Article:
Children and trees have a lot in common. They both take food, water, sunlight and nurturing to reach their full potential. Parker’s Landing Historical Park in Washougal is home to a few very special heritage trees that the community of Clark County has taken care of for generations so that the next generations can enjoy them for years to come.
The History of the Parker’s Landing Historical Park Trees
The trees, one walnut (an English walnut grafted to a black walnut), two cherry and five apple, were designated as heritage trees in 2022. According to Susan Tripp, Parkerville events coordinator, the trees are estimated to be around 70 years old, with the apple trees being what’s left of a 20-tree orchard. “The walnut was one of two,” she adds. “The older one was planted in 1878 and was in a 1938 photo.”
A heritage tree is a tree that has historical significance, either because of its age, size, rarity, or relation to a famous person, event or place. Susan explains that the WSU Extension Clark County Master Gardener program maintains a list of trees of significance in unincorporated Clark County through its Heritage Tree Program.
“The primary purpose is to engage the community in the park history,” shares Susan. “The heritage trees at Parker’s Landing Historical Park are associated with a national, state and county registered historic site. They are associated with three generations of the Van Vleet family. The family has a notable history and residence in Parkersville, established by David C. Parker. Parker was the first permanent American settler in Washington. He arrived in November 1844 while the British at Fort Vancouver held claim to the land north of the Columbian river.”
The family’s long history – tracing back to the Parker family, who married into the Van Vleet family – includes founding Parkersville on May 1, 1854. In 1969, Cecil Van Vleet – son of Louisa Parker Van Cleet – sold the land to the Port of Camas-Washougal to pay his medical bills from a bad car accident on the condition that he could continue to live there. “Before he lived there, the Parker’s Landing dairy sold raw milk from a little green house on the property,” adds Susan. “A silo on the property by the cherry trees is a reminder of the dairy farm. The silo was made into a planter by the Soroptimists of Camas and Washougal in 1988 prior to the Washington Centennial celebration.”
From the 1970s to 1990s, the Garden Club of Camas and Washougal maintained the parks flora, including pruning and weeding. “There is a wooden shed on the property from that time with their trowels and twine,” shares Susan. “Last summer the Garden Club came back to provide deep watering for the heritage trees and roses along with Journey Church, Rotary, Scouts, and PNHS Advisory Committee to the Port. The Port supplied hoses and nozzles. There are no sprinklers in the park due to the archeological findings. The Lions club and Journey church helped with the annual April and May vegetation clean-up and park beautification.”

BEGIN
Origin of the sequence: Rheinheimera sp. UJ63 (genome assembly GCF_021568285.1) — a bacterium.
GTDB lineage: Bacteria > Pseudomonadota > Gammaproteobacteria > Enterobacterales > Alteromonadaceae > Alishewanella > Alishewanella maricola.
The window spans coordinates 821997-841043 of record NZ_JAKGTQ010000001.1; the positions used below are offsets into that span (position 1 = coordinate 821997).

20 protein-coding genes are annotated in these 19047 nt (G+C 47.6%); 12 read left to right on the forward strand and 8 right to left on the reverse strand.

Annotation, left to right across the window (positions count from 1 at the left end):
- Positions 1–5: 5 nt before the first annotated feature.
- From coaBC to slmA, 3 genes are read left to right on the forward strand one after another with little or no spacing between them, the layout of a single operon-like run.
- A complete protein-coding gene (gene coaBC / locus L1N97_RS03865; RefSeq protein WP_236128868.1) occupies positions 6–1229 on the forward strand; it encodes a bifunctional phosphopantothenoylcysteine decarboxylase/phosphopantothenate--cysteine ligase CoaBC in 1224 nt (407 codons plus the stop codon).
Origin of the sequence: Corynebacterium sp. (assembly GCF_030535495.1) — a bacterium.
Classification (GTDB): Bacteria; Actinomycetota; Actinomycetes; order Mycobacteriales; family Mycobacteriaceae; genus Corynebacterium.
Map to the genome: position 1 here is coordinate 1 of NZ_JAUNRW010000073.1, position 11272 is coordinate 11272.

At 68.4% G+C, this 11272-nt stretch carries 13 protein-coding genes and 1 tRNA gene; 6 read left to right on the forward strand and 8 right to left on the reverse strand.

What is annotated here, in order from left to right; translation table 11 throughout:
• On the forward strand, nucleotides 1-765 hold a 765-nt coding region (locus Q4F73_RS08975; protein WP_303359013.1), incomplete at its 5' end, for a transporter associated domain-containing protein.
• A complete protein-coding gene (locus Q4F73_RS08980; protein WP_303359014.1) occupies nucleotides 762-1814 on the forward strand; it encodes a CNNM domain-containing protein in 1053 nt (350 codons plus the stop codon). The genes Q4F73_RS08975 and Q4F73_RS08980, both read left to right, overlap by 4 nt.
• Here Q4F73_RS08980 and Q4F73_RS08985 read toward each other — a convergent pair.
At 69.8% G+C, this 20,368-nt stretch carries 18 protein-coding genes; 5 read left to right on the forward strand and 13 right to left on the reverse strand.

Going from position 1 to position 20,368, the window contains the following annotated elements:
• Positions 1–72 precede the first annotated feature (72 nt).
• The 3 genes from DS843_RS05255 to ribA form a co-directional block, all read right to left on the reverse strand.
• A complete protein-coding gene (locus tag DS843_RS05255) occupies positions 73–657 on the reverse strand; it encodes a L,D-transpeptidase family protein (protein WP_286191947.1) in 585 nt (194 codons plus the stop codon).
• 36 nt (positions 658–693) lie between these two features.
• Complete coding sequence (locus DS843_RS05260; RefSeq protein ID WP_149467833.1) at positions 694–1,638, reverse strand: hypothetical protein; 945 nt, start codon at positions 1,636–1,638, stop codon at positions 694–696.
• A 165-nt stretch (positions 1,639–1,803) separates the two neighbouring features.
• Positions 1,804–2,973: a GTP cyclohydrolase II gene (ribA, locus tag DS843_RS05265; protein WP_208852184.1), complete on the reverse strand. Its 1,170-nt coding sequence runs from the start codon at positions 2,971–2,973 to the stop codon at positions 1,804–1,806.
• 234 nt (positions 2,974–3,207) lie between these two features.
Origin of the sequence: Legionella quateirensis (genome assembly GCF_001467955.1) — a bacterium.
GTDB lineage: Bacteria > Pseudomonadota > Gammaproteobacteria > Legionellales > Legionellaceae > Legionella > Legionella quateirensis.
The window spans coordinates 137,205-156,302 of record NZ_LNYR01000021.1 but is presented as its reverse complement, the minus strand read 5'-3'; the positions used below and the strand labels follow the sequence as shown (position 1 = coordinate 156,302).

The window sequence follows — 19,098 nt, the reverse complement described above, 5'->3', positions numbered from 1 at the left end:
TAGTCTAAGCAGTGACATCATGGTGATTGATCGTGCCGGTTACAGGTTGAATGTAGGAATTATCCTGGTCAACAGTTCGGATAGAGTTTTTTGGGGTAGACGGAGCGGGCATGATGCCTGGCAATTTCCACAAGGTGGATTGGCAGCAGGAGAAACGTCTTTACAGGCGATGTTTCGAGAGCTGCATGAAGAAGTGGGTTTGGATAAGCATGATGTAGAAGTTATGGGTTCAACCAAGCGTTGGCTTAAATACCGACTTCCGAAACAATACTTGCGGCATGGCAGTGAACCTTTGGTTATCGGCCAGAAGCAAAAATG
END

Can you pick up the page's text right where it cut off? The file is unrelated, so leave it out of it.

The Soroptimists of Camas and Washougal still plants and maintains the gardens in the silo.
Local Clark County Company Donates Tree Pruning
Local businesses also help take care of the heritage trees at Parker’s Landing Historical Park. Cascade Tree Works, LLC helped with the heritage tree nomination in 2022 and came back this year, donating time to provide the vital pruning to keep the trees healthy.
“Pruning reduces the length of branches to prevent breakage from heavy fruit years or weather and removes dead or diseased branches,” explains Susan. “During the recent high winds that slammed Washougal, one heritage apple lost a major branch.”
But it’s not without its risks, pruning needs to be done correctly, or it can also cause harm. “Because of how damaging bad pruning can be, and how valuable trees are, it’s important to hire a local expert that has fruit tree pruning experience and is a certified arborist by the International Society of Arboriculture (ISA). Richard Kemmerly, the arborist for Cascade Treeworks, LLC is ISA certified,” she adds.
You can see these amazing old trees for free by heading to Parker’s Landing Historical Park in Washougal. Companies who have donated to help keep the trees and the park maintained are listed on flyers near the water feature. Thank these companies for their donations by giving them your business.
Learn More Clark County History at Parkersville Day
The WSU Master Gardener Program of Clark County oversees the Heritage Tree Program. They will have a booth at the 2nd Annual Parkersville Day, on June 3, 2023. Their arborist will answer questions about the heritage trees, pruning, and will give a walking tour of the heritage trees while naming other trees at Parker’s Landing Historical Park. Follow Park activities on the Parker’s Landing Historical Park Facebook page. If interested in volunteering, email ParkersvilleHeritageFoundation@gmail.com.